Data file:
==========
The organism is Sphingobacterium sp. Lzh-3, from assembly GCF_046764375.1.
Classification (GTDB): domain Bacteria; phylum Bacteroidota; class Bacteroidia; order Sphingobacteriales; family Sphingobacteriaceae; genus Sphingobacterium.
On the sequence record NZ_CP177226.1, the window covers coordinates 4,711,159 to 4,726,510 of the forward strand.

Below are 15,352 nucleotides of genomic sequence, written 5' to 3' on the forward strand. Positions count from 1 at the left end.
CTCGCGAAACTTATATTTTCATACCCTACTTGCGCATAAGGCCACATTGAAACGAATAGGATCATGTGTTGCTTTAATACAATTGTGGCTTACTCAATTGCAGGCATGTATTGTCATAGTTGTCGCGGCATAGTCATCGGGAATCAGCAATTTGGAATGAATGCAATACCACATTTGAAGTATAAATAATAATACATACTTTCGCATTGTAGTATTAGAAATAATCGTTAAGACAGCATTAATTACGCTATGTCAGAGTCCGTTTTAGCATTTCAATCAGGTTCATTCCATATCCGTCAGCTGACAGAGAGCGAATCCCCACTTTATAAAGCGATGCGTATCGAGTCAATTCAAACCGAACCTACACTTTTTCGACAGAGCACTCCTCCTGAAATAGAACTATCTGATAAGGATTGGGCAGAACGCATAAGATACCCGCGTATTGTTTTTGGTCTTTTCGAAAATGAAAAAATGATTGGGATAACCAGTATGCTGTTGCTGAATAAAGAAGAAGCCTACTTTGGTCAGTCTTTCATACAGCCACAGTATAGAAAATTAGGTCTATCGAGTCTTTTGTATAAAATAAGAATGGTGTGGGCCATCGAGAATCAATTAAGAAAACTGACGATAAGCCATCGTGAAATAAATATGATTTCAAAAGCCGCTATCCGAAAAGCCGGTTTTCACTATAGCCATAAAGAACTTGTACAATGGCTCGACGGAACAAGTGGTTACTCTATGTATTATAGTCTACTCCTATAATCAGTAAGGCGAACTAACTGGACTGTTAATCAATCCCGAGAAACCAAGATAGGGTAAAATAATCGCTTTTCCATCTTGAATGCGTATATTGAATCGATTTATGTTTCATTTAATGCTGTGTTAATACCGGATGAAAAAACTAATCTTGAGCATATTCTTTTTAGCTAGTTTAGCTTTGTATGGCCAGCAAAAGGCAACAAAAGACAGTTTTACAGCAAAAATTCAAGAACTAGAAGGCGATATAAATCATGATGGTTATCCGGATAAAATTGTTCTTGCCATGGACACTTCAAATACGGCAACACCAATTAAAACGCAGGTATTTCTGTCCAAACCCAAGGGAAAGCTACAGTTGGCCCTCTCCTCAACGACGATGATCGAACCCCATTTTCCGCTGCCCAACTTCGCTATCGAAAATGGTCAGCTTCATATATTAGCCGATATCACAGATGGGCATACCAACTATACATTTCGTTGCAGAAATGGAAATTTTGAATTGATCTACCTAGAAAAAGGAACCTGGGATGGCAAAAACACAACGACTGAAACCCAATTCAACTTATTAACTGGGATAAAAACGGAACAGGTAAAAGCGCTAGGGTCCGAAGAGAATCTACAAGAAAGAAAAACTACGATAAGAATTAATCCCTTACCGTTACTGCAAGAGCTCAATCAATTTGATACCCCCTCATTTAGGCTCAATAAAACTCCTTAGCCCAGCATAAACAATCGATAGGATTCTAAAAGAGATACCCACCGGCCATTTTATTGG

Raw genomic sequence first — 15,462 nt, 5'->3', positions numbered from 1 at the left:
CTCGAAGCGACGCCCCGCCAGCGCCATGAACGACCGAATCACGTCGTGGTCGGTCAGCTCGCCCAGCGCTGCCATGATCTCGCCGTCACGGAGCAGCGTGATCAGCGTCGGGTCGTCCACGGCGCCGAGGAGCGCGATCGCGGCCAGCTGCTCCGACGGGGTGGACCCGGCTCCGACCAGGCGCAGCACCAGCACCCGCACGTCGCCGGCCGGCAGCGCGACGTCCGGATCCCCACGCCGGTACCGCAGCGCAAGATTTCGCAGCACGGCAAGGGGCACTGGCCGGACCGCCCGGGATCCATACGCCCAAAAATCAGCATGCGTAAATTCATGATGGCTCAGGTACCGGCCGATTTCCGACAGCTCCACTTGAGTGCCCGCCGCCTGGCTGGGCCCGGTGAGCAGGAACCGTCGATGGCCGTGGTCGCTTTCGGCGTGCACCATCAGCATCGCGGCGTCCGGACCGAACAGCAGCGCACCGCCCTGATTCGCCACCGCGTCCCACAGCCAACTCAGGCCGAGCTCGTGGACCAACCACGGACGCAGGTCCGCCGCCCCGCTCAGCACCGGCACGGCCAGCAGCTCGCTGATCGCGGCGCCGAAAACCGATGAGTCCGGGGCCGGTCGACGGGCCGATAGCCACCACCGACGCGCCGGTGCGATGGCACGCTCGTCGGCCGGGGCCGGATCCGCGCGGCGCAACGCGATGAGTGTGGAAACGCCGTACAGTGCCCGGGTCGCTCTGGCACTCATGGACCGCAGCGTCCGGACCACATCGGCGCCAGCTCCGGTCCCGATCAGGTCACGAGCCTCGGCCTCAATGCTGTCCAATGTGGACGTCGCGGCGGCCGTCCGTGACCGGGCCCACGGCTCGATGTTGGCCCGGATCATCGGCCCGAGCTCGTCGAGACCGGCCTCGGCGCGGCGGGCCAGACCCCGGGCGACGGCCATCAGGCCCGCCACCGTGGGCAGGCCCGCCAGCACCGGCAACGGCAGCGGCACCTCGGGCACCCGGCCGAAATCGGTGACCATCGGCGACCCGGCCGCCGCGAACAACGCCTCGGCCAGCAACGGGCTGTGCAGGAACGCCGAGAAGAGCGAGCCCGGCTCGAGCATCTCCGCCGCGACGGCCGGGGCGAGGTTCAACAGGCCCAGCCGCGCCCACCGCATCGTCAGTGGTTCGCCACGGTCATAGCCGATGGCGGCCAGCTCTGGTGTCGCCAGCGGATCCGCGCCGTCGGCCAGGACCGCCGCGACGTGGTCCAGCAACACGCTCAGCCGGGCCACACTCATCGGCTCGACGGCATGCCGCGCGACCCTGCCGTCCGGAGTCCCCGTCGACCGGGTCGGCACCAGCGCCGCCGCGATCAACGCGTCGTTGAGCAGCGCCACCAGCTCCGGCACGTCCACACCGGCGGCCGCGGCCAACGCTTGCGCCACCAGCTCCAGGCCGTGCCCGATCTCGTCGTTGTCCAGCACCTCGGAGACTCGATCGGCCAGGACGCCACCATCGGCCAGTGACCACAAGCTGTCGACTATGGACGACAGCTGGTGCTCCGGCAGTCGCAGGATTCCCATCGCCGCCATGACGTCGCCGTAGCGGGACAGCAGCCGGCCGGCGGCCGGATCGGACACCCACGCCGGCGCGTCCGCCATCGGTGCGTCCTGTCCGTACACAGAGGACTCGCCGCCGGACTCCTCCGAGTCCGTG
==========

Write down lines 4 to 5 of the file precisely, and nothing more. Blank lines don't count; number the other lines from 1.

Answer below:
Below are 15,352 nucleotides of genomic sequence, written 5' to 3' on the forward strand. Positions count from 1 at the left end.
CTCGCGAAACTTATATTTTCATACCCTACTTGCGCATAAGGCCACATTGAAACGAATAGGATCATGTGTTGCTTTAATACAATTGTGGCTTACTCAATTGCAGGCATGTATTGTCATAGTTGTCGCGGCATAGTCATCGGGAATCAGCAATTTGGAATGAATGCAATACCACATTTGAAGTATAAATAATAATACATACTTTCGCATTGTAGTATTAGAAATAATCGTTAAGACAGCATTAATTACGCTATGTCAGAGTCCGTTTTAGCATTTCAATCAGGTTCATTCCATATCCGTCAGCTGACAGAGAGCGAATCCCCACTTTATAAAGCGATGCGTATCGAGTCAATTCAAACCGAACCTACACTTTTTCGACAGAGCACTCCTCCTGAAATAGAACTATCTGATAAGGATTGGGCAGAACGCATAAGATACCCGCGTATTGTTTTTGGTCTTTTCGAAAATGAAAAAATGATTGGGATAACCAGTATGCTGTTGCTGAATAAAGAAGAAGCCTACTTTGGTCAGTCTTTCATACAGCCACAGTATAGAAAATTAGGTCTATCGAGTCTTTTGTATAAAATAAGAATGGTGTGGGCCATCGAGAATCAATTAAGAAAACTGACGATAAGCCATCGTGAAATAAATATGATTTCAAAAGCCGCTATCCGAAAAGCCGGTTTTCACTATAGCCATAAAGAACTTGTACAATGGCTCGACGGAACAAGTGGTTACTCTATGTATTATAGTCTACTCCTATAATCAGTAAGGCGAACTAACTGGACTGTTAATCAATCCCGAGAAACCAAGATAGGGTAAAATAATCGCTTTTCCATCTTGAATGCGTATATTGAATCGATTTATGTTTCATTTAATGCTGTGTTAATACCGGATGAAAAAACTAATCTTGAGCATATTCTTTTTAGCTAGTTTAGCTTTGTATGGCCAGCAAAAGGCAACAAAAGACAGTTTTACAGCAAAAATTCAAGAACTAGAAGGCGATATAAATCATGATGGTTATCCGGATAAAATTGTTCTTGCCATGGACACTTCAAATACGGCAACACCAATTAAAACGCAGGTATTTCTGTCCAAACCCAAGGGAAAGCTACAGTTGGCCCTCTCCTCAACGACGATGATCGAACCCCATTTTCCGCTGCCCAACTTCGCTATCGAAAATGGTCAGCTTCATATATTAGCCGATATCACAGATGGGCATACCAACTATACATTTCGTTGCAGAAATGGAAATTTTGAATTGATCTACCTAGAAAAAGGAACCTGGGATGGCAAAAACACAACGACTGAAACCCAATTCAACTTATTAACTGGGATAAAAACGGAACAGGTAAAAGCGCTAGGGTCCGAAGAGAATCTACAAGAAAGAAAAACTACGATAAGAATTAATCCCTTACCGTTACTGCAAGAGCTCAATCAATTTGATACCCCCTCATTTAGGCTCAATAAAACTCCTTAGCCCAGCATAAACAATCGATAGGATTCTAAAAGAGATACCCACCGGCCATTTTATTGG